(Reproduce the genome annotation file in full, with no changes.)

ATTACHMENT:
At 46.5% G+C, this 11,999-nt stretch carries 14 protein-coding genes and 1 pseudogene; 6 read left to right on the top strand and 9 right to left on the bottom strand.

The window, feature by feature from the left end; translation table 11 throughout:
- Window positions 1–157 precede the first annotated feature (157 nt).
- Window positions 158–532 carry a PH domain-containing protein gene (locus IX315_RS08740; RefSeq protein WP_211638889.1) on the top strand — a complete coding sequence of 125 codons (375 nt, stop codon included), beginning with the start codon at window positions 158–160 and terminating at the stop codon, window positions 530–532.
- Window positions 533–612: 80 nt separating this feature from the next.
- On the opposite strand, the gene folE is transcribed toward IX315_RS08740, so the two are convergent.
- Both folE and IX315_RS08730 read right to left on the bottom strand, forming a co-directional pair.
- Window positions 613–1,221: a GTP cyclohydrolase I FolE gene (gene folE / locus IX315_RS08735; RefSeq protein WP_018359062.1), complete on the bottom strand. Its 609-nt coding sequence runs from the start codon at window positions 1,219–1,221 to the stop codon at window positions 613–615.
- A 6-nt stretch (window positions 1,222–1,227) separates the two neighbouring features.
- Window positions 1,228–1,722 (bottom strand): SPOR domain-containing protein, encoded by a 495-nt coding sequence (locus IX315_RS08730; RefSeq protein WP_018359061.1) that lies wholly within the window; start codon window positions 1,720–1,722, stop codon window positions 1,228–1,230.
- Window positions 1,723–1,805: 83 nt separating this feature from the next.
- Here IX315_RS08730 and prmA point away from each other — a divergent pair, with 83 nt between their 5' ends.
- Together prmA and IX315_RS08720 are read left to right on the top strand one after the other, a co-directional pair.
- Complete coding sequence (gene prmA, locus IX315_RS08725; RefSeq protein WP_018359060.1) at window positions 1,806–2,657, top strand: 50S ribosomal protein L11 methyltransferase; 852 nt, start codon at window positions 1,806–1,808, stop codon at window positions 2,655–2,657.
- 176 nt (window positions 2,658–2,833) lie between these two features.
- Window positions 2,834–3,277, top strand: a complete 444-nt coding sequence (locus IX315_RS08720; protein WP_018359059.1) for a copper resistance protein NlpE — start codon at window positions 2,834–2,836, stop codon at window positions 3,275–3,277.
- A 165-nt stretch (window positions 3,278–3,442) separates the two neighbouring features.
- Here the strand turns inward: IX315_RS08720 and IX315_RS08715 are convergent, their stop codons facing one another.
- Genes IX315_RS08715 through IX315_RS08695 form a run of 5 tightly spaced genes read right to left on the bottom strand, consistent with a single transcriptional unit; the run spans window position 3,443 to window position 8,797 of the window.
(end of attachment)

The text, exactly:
At 46.5% G+C, this 11,999-nt stretch carries 14 protein-coding genes and 1 pseudogene; 6 read left to right on the top strand and 9 right to left on the bottom strand.

The window, feature by feature from the left end; translation table 11 throughout:
- Window positions 1–157 precede the first annotated feature (157 nt).
- Window positions 158–532 carry a PH domain-containing protein gene (locus IX315_RS08740; RefSeq protein WP_211638889.1) on the top strand — a complete coding sequence of 125 codons (375 nt, stop codon included), beginning with the start codon at window positions 158–160 and terminating at the stop codon, window positions 530–532.
- Window positions 533–612: 80 nt separating this feature from the next.
- On the opposite strand, the gene folE is transcribed toward IX315_RS08740, so the two are convergent.
- Both folE and IX315_RS08730 read right to left on the bottom strand, forming a co-directional pair.
- Window positions 613–1,221: a GTP cyclohydrolase I FolE gene (gene folE / locus IX315_RS08735; RefSeq protein WP_018359062.1), complete on the bottom strand. Its 609-nt coding sequence runs from the start codon at window positions 1,219–1,221 to the stop codon at window positions 613–615.
- A 6-nt stretch (window positions 1,222–1,227) separates the two neighbouring features.
- Window positions 1,228–1,722 (bottom strand): SPOR domain-containing protein, encoded by a 495-nt coding sequence (locus IX315_RS08730; RefSeq protein WP_018359061.1) that lies wholly within the window; start codon window positions 1,720–1,722, stop codon window positions 1,228–1,230.
- Window positions 1,723–1,805: 83 nt separating this feature from the next.
- Here IX315_RS08730 and prmA point away from each other — a divergent pair, with 83 nt between their 5' ends.
- Together prmA and IX315_RS08720 are read left to right on the top strand one after the other, a co-directional pair.
- Complete coding sequence (gene prmA, locus IX315_RS08725; RefSeq protein WP_018359060.1) at window positions 1,806–2,657, top strand: 50S ribosomal protein L11 methyltransferase; 852 nt, start codon at window positions 1,806–1,808, stop codon at window positions 2,655–2,657.
- 176 nt (window positions 2,658–2,833) lie between these two features.
- Window positions 2,834–3,277, top strand: a complete 444-nt coding sequence (locus IX315_RS08720; protein WP_018359059.1) for a copper resistance protein NlpE — start codon at window positions 2,834–2,836, stop codon at window positions 3,275–3,277.
- A 165-nt stretch (window positions 3,278–3,442) separates the two neighbouring features.
- Here the strand turns inward: IX315_RS08720 and IX315_RS08715 are convergent, their stop codons facing one another.
- Genes IX315_RS08715 through IX315_RS08695 form a run of 5 tightly spaced genes read right to left on the bottom strand, consistent with a single transcriptional unit; the run spans window position 3,443 to window position 8,797 of the window.